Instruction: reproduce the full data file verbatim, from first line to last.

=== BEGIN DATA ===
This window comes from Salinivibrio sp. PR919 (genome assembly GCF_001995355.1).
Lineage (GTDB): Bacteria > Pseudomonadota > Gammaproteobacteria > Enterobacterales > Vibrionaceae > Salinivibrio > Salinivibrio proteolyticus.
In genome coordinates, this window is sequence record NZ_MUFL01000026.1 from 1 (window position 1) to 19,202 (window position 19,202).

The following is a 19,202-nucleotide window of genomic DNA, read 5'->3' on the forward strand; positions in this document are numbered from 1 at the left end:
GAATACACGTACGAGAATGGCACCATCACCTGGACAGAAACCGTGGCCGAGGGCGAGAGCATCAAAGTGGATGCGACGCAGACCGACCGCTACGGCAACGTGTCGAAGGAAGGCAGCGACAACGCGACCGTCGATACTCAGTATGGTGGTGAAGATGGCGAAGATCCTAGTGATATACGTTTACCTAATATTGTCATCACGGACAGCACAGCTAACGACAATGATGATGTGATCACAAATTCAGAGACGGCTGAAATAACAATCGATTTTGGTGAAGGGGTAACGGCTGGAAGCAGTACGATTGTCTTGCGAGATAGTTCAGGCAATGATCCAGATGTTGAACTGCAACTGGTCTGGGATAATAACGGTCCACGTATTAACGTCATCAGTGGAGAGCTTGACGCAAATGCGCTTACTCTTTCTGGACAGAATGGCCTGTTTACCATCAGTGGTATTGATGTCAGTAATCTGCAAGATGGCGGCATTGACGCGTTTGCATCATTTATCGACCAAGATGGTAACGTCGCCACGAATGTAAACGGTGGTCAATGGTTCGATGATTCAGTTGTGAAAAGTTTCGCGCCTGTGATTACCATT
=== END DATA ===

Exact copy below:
This window comes from Salinivibrio sp. PR919 (genome assembly GCF_001995355.1).
Lineage (GTDB): Bacteria > Pseudomonadota > Gammaproteobacteria > Enterobacterales > Vibrionaceae > Salinivibrio > Salinivibrio proteolyticus.
In genome coordinates, this window is sequence record NZ_MUFL01000026.1 from 1 (window position 1) to 19,202 (window position 19,202).

The following is a 19,202-nucleotide window of genomic DNA, read 5'->3' on the forward strand; positions in this document are numbered from 1 at the left end:
GAATACACGTACGAGAATGGCACCATCACCTGGACAGAAACCGTGGCCGAGGGCGAGAGCATCAAAGTGGATGCGACGCAGACCGACCGCTACGGCAACGTGTCGAAGGAAGGCAGCGACAACGCGACCGTCGATACTCAGTATGGTGGTGAAGATGGCGAAGATCCTAGTGATATACGTTTACCTAATATTGTCATCACGGACAGCACAGCTAACGACAATGATGATGTGATCACAAATTCAGAGACGGCTGAAATAACAATCGATTTTGGTGAAGGGGTAACGGCTGGAAGCAGTACGATTGTCTTGCGAGATAGTTCAGGCAATGATCCAGATGTTGAACTGCAACTGGTCTGGGATAATAACGGTCCACGTATTAACGTCATCAGTGGAGAGCTTGACGCAAATGCGCTTACTCTTTCTGGACAGAATGGCCTGTTTACCATCAGTGGTATTGATGTCAGTAATCTGCAAGATGGCGGCATTGACGCGTTTGCATCATTTATCGACCAAGATGGTAACGTCGCCACGAATGTAAACGGTGGTCAATGGTTCGATGATTCAGTTGTGAAAAGTTTCGCGCCTGTGATTACCATT